Sem Braunbek “You don’t want that blood on your hands” – U.S. asks Azerbaijan to release more prisoners

25 the third time in less than two weeks, the U.S. religious freedom ambassador on Wednesday called for the release of prisoners of conscience around the world, in the wake of the COVID pandemic, TURAN’s Washington correspondent reports.

Speaking to reporters during a virtual briefing organized by the State Department’s Foreign Press Center, Sam Brownback, U.S. Ambassador-at-Large for International Religious Freedom, emphasized that Azerbaijan has released 176 prisoners as a preventive health measure, adding, “but we call on them to immediately release all of those incarcerated for exercising their fundamental freedoms, including religious prisoners”.

When asked whether he anticipated the Azerbaijani government would release additional religious prisoners, of which the majority are MUM members who have already faced difficult conditions and torture, Brownback told TURAN’s Washington correspondent the followings:

“I applauded Azerbaijan for releasing a number of their prisoners and some of the political and religious prisoners that they released.  We are asking and I anticipate they will do more as we continue to point these cases out and the importance of doing this and the fact, too, that these governments don’t want these people to die in prison because of the COVID virus when they’re there for religious or political purposes. You don’t want that blood on your hands, and that’s why we continue to ask them to do that.”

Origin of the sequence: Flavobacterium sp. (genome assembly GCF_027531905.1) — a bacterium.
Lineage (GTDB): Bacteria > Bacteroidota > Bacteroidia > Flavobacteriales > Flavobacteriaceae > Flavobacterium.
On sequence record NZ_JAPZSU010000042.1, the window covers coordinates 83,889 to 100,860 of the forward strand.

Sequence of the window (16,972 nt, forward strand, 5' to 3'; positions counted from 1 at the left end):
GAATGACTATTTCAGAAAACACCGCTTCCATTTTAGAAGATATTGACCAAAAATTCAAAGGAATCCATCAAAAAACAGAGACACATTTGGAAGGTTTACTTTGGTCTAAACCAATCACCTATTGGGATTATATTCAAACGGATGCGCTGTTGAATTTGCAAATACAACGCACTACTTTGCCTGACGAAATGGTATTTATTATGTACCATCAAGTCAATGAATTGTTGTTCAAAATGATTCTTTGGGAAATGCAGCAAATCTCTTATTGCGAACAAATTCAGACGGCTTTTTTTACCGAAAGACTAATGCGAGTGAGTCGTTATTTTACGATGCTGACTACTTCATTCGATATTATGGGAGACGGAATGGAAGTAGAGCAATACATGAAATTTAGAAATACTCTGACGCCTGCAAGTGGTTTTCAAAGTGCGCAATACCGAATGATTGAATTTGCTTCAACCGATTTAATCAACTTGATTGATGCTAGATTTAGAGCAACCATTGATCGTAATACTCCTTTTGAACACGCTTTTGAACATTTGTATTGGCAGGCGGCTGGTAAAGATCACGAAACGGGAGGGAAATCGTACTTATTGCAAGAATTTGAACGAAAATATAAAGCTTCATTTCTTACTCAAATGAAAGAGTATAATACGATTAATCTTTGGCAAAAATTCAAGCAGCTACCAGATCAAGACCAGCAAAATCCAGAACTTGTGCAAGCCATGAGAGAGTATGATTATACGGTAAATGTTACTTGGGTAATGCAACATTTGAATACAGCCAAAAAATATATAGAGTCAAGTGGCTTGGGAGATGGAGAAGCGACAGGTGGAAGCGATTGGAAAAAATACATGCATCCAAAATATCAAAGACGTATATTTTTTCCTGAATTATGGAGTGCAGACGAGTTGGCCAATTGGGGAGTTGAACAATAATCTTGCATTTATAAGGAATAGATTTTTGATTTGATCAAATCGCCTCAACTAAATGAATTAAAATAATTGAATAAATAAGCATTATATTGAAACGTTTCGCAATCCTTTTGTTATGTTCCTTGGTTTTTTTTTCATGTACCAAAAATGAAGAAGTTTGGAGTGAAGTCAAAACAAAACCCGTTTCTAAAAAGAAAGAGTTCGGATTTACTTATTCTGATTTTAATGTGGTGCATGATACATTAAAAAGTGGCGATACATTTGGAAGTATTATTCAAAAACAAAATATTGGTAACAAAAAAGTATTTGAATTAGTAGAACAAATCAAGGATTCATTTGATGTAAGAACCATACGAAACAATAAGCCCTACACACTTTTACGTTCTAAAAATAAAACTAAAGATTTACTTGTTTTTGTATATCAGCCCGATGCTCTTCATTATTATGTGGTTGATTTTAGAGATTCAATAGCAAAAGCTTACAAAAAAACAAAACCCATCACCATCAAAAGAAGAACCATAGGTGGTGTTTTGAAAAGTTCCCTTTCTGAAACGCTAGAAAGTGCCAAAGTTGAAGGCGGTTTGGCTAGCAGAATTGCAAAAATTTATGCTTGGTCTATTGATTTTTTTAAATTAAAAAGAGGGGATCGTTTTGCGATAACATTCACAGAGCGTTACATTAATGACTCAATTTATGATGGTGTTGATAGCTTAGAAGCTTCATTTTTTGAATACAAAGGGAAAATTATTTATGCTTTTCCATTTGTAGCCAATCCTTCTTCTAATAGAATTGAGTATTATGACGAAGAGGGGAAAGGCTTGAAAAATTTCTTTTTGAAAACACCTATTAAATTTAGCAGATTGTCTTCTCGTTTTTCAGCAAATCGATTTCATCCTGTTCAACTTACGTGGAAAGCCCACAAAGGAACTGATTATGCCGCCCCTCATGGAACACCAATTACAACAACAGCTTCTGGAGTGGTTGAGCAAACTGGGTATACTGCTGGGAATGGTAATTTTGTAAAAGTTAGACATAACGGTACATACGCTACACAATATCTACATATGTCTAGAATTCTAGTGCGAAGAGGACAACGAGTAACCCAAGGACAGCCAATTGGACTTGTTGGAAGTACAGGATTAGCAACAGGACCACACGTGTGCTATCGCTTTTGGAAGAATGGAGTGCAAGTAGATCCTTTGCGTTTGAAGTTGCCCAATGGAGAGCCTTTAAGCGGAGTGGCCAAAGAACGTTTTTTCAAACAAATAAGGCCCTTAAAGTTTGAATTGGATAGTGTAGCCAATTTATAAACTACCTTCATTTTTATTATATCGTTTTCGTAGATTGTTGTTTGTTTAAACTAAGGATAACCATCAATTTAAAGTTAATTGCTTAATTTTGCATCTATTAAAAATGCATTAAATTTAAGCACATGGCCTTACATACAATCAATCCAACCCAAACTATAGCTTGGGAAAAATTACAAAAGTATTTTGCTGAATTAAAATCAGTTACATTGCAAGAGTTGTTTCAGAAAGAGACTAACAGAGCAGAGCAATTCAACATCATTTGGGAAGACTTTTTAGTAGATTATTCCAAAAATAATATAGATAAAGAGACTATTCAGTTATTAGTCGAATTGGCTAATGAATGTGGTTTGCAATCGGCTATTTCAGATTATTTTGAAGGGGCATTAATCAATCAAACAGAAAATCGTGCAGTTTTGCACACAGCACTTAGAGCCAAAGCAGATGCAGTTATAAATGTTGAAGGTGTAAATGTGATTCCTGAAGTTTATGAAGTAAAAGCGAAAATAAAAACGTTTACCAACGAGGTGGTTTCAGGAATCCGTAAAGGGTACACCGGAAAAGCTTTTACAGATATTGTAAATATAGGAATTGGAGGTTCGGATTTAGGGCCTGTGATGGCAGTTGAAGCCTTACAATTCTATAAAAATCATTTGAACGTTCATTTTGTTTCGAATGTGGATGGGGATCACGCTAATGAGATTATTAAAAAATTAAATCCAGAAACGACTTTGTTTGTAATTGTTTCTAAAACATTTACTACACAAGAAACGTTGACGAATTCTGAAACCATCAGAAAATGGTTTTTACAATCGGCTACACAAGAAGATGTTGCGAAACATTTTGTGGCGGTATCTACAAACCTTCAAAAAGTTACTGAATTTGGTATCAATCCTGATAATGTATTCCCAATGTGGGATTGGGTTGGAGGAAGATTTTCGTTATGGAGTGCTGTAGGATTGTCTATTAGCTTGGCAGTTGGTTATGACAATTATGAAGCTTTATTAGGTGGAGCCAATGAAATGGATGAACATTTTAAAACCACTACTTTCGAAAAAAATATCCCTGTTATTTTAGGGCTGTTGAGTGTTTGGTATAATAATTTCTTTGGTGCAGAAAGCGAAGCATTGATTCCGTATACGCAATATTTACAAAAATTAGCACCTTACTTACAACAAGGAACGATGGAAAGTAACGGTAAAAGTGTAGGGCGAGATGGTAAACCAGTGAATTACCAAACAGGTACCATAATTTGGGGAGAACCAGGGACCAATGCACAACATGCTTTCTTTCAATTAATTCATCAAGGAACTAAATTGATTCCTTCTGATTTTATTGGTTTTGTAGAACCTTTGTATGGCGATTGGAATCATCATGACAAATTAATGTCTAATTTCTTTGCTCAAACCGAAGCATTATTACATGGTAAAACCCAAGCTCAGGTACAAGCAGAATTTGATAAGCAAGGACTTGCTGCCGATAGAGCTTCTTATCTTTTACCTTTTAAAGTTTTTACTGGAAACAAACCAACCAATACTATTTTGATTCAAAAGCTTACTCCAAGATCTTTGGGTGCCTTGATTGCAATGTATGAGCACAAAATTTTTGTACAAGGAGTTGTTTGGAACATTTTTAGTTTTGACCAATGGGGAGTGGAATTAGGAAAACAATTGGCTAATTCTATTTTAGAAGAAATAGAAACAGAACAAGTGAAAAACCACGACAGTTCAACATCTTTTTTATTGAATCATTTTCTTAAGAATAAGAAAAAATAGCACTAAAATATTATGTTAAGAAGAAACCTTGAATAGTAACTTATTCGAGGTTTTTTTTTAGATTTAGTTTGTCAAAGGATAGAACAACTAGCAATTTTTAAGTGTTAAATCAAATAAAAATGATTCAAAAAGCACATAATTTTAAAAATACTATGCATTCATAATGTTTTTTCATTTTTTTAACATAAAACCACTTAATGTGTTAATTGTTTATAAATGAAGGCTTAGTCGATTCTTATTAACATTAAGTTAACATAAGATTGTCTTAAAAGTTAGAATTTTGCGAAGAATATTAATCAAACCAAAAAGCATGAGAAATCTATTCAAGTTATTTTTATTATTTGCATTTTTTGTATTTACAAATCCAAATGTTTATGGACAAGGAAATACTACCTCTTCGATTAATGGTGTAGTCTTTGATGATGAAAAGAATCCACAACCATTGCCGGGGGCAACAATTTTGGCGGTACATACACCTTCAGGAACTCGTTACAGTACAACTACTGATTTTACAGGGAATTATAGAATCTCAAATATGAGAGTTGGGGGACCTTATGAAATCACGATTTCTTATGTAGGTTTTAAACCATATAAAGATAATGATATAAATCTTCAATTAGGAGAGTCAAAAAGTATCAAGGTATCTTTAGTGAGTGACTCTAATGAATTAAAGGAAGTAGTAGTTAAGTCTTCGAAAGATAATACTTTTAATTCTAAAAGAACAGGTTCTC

The call for the release of non-violent prisoners of conscience is not unusual in these pretty uncertain times. Brownback’s comments underscored that religious prisoners in countries afflicted by the pandemic are at a high risk of contracting the infectious disease and being left to die by the governments oppressing them.

In the meantime, he added, “we are seeing some countries release religious prisoners because of the COVID-19 crisis, because of the public health concern, because it’s the right thing to do, because it’s the right thing for their country not to keep people, religious prisoners, in prison in the first place…”

“They shouldn’t be there in the first place, but also and on top of that, in light of this crisis, this is a key time that they should allow these people out who shouldn’t be in prison in the first place, and shouldn’t be then subjected to this worse environment for the spread of the virus within a crowded prison, unsanitary situation,” he added.

“It’s our hope that a number of countries will look at this and say, this is something we don’t want to expose these people to, that we want to let them out.  It is good for our own country’s public health, and that we’ll see more of these religious prisoners being released in the coming days,” he said.

Currently there are estimated to be over 130 political prisoners in Azerbaijan, according to nongovernmental organizations, and more than half of them are religious activists.

Asked why a trust was needed between religious groups and their governments in times like this, Brownback’s response is “in some places, a number of the religious groups have been very supportive of the social distancing effort and not holding services like Easter services for the first time ever in the history of some of these institutions. They’re doing that to help out with the containment and to push back against the spread of this terrible, terrible virus.”

Alex Raufoglu

Washington D.C.


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